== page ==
Last weekend was supposed to be one of the best of the year for meteor watching. We went out to 29 Palms on Friday night, and I got the smart idea to set up my camera on "remote control" and let it do all the work while I slumbered through the night, hoping I might get lucky and catch a random meteor. I have a shutter activator that you can program (delay, interval between exposures, and total number of exposures). So about 10 PM I set up my tripod outside my bedroom door and pointed my camera toward the Milky Way. I set the delay for about 5 hours (somewhere I read the best sky shots are between about 3 AM and 4 AM, and that's a good time for meteors as well), set the delay time between exposures for 3 minutes, and set the number of exposures for 30. Then I set up my camera: f/2.8, 20 second exposure, ISO 1600, 16mm wide angle. As I went to bed, I crossed my fingers my camera would still be there in the morning! (we're pretty remote, so fairly safe to do this). Thankfully my camera was still there on Saturday AM. I anxiously checked to see what I captured, and I had 30 photos more or less identical to this one:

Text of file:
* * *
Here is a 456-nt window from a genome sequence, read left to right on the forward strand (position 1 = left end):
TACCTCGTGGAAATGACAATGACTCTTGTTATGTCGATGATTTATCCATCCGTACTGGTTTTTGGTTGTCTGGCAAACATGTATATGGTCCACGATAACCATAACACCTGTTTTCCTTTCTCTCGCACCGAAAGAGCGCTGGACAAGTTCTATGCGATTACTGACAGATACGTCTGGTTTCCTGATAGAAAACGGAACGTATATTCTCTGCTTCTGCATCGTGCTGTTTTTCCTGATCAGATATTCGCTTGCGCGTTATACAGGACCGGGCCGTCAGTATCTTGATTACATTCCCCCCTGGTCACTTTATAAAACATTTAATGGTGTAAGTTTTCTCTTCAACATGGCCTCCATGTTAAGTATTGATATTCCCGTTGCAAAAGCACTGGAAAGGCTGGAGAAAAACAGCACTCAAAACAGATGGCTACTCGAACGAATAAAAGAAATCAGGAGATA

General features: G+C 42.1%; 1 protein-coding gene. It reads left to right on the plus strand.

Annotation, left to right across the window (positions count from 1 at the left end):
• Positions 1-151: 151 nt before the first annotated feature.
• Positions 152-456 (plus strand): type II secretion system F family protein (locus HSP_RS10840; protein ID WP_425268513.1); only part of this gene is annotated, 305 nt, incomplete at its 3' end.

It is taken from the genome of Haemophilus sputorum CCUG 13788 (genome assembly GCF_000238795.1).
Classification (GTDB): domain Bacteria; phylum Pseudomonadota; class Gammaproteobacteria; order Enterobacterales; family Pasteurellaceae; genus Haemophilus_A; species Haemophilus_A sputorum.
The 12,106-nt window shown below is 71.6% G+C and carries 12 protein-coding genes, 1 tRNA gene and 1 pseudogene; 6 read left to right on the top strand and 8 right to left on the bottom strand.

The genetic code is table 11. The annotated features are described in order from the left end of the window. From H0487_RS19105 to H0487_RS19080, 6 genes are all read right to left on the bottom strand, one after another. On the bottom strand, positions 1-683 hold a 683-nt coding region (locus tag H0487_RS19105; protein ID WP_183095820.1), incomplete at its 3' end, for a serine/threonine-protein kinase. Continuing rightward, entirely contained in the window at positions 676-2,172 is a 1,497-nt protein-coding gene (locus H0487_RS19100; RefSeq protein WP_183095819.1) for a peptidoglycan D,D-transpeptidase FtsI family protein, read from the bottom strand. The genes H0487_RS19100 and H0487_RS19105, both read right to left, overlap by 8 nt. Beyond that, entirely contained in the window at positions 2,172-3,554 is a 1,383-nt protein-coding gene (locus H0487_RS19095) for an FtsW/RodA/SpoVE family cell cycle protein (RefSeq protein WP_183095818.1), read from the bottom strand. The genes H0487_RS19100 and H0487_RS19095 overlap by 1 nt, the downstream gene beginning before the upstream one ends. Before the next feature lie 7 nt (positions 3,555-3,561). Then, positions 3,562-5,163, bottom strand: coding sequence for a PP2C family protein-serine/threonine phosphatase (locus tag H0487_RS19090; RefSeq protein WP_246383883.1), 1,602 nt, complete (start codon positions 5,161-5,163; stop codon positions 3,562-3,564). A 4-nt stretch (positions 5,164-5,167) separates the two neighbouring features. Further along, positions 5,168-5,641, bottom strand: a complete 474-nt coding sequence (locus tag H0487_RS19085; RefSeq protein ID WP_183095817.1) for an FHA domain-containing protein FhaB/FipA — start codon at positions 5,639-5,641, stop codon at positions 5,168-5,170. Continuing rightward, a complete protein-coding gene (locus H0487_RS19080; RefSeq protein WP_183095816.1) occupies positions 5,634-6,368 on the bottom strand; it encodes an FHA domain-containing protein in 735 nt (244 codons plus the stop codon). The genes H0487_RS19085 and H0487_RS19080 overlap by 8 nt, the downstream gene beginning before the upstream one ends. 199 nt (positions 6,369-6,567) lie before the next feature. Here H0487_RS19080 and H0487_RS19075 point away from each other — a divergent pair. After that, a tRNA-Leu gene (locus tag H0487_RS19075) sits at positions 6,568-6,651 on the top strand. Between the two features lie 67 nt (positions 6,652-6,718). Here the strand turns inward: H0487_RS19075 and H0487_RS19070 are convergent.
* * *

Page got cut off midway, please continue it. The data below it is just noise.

I got pretty excited because I thought that streak you see across the Milky Way must be a meteor. However, I'm pretty sure it's just a plane. Either way, a good shot of the Milky Way considering it's right outside my bedroom door. Next, I layered all 30 photos in Photoshop. With the exposures spaced 3 minutes apart, the stars become a series of dots as they move across the sky, and the Milky Way disappears! Very cool!!
On Saturday night after the sun set, we packed up the Jeep, found a secluded road in the park, and relaxed under the stars, scanning the heavens for shooting meteors.
Hard to tell from this dark, grainy photo, but that's my wife and I and our chihuahua lying on cots under the beautiful Milky Way sky in Joshua Tree. A fun way to spend a couple hours!!